There is a high level of trust in scientists and a low level of trust in politicians. How is working together likely to impact on levels of trust in scientists and politicians and the relationship between scientists and politicians?
By Onora O’Neill
It is often said that the public no longer trusts politicians, and some worry that this mistrust will spread to scientists who have to work with politicians in addressing the pandemic.
However, the evidence for this contamination of public trust in scientists is pretty limited. Levels of public trust in politicians have been low for decades (if not centuries), yet past occasions in which politicians and scientists collaborated have not undermined trust in science. Reported levels of public trust in scientists have been high and generally rising in the UK, and in some other countries, and most people remain keen to find the right experts whenever they need something complex done. And even if claims about declining trust in politicians had been true, they focus on the wrong issues. What matters is to place and refuse trust intelligently, placing it in trustworthy people and institutions, and to assess who will reliably bring honesty and competence to their claims and their tasks. What matters to us even more is that we do not place trust in untrustworthy institutions or people.
As we battle with what (we hope) may be the later stages of the pandemic, and gear up for the economic struggles that lie ahead, it matters to take an intelligent approach to questions about trust and expertise. We need to focus not on trust but on trustworthiness, and on evidence for trustworthiness. It would be a fantasy —a damaging fantasy— to imagine that we can find out about trustworthiness by looking at the sorts of claims about levels of trust that so interest pollsters and parts of the media.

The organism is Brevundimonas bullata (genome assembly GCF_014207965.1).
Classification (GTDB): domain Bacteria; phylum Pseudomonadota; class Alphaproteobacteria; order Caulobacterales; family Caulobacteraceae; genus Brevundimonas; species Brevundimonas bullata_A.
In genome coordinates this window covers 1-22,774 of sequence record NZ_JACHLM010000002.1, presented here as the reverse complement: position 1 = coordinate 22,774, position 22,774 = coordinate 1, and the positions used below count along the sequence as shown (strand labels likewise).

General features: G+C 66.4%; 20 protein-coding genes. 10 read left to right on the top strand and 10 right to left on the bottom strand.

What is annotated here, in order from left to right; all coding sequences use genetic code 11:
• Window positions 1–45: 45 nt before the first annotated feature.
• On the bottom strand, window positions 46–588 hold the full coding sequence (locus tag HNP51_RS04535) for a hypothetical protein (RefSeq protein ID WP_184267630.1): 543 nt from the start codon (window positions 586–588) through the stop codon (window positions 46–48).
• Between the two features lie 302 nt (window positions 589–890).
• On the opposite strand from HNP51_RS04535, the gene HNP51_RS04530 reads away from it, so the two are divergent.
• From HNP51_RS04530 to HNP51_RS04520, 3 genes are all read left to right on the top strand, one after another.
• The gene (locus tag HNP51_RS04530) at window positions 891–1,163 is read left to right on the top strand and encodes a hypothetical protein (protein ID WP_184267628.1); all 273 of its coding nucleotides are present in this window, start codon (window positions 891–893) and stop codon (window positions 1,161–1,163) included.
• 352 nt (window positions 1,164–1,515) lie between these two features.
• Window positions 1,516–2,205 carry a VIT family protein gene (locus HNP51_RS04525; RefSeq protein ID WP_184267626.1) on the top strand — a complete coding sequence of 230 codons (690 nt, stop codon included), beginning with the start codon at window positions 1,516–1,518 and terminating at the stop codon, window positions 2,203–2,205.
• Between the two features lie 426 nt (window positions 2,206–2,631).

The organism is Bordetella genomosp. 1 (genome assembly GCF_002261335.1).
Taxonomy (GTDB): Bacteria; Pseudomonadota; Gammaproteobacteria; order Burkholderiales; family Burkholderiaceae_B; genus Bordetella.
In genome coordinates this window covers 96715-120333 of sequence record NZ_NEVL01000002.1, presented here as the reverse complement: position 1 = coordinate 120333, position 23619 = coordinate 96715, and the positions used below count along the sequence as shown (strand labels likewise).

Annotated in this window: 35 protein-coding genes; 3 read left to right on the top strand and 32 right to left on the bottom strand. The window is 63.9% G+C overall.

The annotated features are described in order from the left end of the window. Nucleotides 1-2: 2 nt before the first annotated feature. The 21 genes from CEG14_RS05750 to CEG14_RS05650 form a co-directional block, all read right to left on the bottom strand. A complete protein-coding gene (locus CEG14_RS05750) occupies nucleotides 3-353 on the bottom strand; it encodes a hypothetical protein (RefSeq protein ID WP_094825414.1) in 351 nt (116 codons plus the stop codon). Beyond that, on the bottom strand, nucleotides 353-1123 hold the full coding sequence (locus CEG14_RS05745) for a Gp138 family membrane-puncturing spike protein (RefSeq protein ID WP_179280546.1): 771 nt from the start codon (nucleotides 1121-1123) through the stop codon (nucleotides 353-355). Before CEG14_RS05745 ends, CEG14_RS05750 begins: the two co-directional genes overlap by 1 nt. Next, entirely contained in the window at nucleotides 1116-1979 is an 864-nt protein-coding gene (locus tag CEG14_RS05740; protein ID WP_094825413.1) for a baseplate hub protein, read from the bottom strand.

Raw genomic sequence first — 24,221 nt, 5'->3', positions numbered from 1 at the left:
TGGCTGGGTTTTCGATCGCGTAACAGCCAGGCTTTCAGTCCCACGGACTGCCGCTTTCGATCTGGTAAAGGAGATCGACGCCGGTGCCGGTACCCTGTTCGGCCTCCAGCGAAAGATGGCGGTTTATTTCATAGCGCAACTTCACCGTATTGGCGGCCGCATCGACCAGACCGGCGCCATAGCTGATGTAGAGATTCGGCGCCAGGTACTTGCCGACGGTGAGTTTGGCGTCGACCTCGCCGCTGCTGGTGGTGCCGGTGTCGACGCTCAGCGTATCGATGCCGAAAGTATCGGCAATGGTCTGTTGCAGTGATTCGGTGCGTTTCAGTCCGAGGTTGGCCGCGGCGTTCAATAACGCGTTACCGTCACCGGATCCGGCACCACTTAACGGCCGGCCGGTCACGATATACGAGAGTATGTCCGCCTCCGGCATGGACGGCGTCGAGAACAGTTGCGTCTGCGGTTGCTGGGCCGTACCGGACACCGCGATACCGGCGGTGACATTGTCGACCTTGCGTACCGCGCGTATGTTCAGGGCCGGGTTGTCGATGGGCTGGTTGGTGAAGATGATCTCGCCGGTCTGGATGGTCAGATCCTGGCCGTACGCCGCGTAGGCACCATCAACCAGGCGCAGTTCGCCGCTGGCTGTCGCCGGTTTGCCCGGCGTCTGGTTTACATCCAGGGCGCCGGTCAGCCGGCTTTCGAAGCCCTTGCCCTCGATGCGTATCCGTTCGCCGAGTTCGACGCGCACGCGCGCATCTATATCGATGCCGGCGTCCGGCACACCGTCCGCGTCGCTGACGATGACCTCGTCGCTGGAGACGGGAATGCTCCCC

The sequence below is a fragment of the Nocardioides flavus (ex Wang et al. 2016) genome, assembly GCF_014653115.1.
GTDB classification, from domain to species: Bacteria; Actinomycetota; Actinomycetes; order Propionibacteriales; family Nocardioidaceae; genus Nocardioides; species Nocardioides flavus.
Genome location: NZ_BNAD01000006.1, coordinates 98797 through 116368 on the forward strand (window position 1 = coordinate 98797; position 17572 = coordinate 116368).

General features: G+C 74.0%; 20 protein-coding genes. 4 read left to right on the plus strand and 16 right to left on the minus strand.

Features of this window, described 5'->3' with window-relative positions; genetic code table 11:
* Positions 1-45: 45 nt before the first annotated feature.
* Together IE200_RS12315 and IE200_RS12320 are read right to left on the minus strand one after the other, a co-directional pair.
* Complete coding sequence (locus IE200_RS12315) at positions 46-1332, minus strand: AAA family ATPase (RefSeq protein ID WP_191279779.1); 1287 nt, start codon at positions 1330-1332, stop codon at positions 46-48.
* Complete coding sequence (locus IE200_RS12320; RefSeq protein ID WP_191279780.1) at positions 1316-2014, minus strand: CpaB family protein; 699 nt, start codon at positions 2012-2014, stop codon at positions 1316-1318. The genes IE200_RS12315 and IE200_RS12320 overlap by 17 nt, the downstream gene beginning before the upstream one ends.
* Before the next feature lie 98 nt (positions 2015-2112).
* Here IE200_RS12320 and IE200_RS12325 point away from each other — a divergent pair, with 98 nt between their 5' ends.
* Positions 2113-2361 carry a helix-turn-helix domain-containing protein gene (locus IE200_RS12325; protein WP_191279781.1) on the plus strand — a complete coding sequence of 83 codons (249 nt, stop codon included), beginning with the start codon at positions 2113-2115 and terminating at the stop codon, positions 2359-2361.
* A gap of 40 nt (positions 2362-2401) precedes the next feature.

Indeed, it is worth wondering why a preoccupation with levels of trust, rather than of trustworthiness, has gained so much attention. I think it has mainly happened because discussions of trust matter intensely to campaigning organisations—be they businesses, advertisers or political parties seeking (re)election. In the digital age, simple and cheap polling methods can be used to find out whom the public trust, and how much they trust them. This has proved lucrative for those who organise and market polling, who are commissioned by campaigning organisations. The information obtained by polling enables campaigning organisations to assess their prospects, to ‘refine’ their messages, to avoid unpalatable truths and to target the most promising demographics. However, campaigning organisations can ignore the more difficult (and more important) matter of finding or assessing evidence of trustworthiness. A focus on trust is cheap and marketable, but ignores what matters most.
Of course, there are more and less reputable ways of campaigning. Reputable ways of campaigning offer the public reasonably accurate and assessable information that helps people to judge trustworthiness. Disreputable ways of campaigning do not. They may spread misleading or false information, and ignore (even suppress) accurate and available information. Some campaigning organisations are economical with the truth; some evade important questions; at their worst some of them misinform, lie and orchestrate disinformation campaigning. Digital technologies have magnified the repertoires of those who seek to persuade, and added to the techniques that can be used to ignore or downplay evidence, to misrepresent, and to undermine others’ abilities to judge who is trustworthy and who untrustworthy in which respects.
So, does the collaboration between politicians and experts, which a proper response to the pandemic requires, inevitably lead to problems?